2) If you normalize a 2D vector, one of the two axes will always be 1.0 or -1.0. That means that you end up pushing more tracking detail into the diagonal directions (I... think). The fix is to normalize the joystick vector using a 3D vector, where x=joy.x, y=joy.y and z = MAX_JOY_DEFLECTION as a kind of control. That way, after normalizing, z is always 1.0, and x and y are relative to z. As a result you're not warping the joystick vector into the corners.

If you try Zuma on XBLA, you can feel this problem. Just try rolling the aim slowly, and you'll see that it sticks to those directions, and is less easy to aim diagonally.

Incendentally, I noticed the same problem in Cortex Command.

This can actually be pretty useful for some games - if you want to somewhat separate the axes (for a grid based game with a continuous selector) then this will "bend" your movement toward the cardinals a bit more, so hitting "up" is more likely than hitting "up/right".

WOW! Complete tangent. I'm going to read your chapter now.

[Edit] Oh yeah... the game I worked on there... it um... wasn't exactly canned, but everyone left. It did feel a lot nicer after the fix, and some people commented that it felt more "responsive" somehow.

And that's what I mean when I say it gets such short shrift. If your primary interface into the game is the controls you give people, then you *have* to work at making them feel right. It's their bridge into experiencing another world of arbitrary rules. If the bridge is rickety, it destroys that immersion - the kinaesthesia. It's still seen as less important than getting other things right, though - like people say "It's good enough", but don't recognize the finesse they can bring to the controls.

Whine, whine, sorry.
« Last Edit: March 21, 2007, 05:41:40 AM by Bezzy » Logged

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« Reply #4 on: March 21, 2007, 06:14:49 AM »

I wonder if this is related to the reason why Capcom Classics on the PS2 has such horribly cocked-up controls on the analogue stick. It's almost impossible to pull off diagonals, so without an arcade stick two thirds of the games are ruined, just like that. Silly boys. Fancy expecting people to play Commando when the diagonals don't work properly?

It would never even occur to me that a real programmer would attempt to create a dead zone by simply hacking at the x and y axes to make a square hole. Urgh.

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« Reply #5 on: March 21, 2007, 07:03:22 AM »

I wonder if this is related to the reason why Capcom Classics on the PS2 has such horribly cocked-up controls on the analogue stick. It's almost impossible to pull off diagonals, so without an arcade stick two thirds of the games are ruined, just like that. Silly boys. Fancy expecting people to play Commando when the diagonals don't work properly?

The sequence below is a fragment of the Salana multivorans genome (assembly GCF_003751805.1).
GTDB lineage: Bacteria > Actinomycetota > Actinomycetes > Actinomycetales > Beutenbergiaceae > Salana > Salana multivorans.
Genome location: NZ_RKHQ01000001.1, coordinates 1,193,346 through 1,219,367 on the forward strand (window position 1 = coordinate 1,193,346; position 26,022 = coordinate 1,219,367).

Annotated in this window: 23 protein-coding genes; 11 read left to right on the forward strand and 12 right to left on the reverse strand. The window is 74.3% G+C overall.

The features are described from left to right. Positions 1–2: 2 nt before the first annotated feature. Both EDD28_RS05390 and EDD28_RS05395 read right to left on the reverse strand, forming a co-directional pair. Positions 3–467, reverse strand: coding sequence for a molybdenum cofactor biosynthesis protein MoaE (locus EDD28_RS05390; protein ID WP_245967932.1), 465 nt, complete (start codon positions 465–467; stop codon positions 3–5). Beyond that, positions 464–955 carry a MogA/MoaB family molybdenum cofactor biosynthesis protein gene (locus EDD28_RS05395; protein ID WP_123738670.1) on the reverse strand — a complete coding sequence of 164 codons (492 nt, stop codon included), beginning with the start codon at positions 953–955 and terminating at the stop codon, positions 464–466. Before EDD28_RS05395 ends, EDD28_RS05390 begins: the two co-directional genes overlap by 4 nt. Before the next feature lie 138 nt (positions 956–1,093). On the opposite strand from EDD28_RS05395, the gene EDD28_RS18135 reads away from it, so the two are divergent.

It would never even occur to me that a real programmer would attempt to create a dead zone by simply hacking at the x and y axes to make a square hole. Urgh.



Two words: Unreal Engine.
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« Reply #6 on: March 21, 2007, 09:10:43 AM »

Hey bezzy, can you give the latest version of cortex command another try and tell me if you still feel that issue present?

Because I'm trying to see it myself and just can't really feel it. The aiming angle seems to correspond pretty well and without cardinal bias with the analog stick direction on my 360 controller. My deadzone is calculated on the magnitude (0.1<) of the vector created by the two analog axes, so it should be a hole.

Thanks!
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Steve Swink
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« Reply #7 on: March 21, 2007, 10:50:05 AM »

It was all going so well until you used the word "proprioceptive". Wink

I shall have a proper read at some juncture, but I think you're right that "feel" isn't something that's been particularly explored. I'll be interested if it's possible to do that in literary form without it being wanky. Smiley

Ok, so, as I was telling Alec, I didn't realize that proprioceptive was so far from common use when talking about sensation - it gets used a lot in behavioral psych/cogsci literature.  It's kinda interchangeable with kinesthesia, but is more appropriate for the context (I think.)  At any rate, if you forgive me that one wank, the rest is very simply written.  Also, I can include a definition of proprioceptive in the sidebar of the book - would that help?  I think it's a useful word for this discussion.  And/or I can alter the language, since apparently it's turning some people off before they read the entire thing Smiley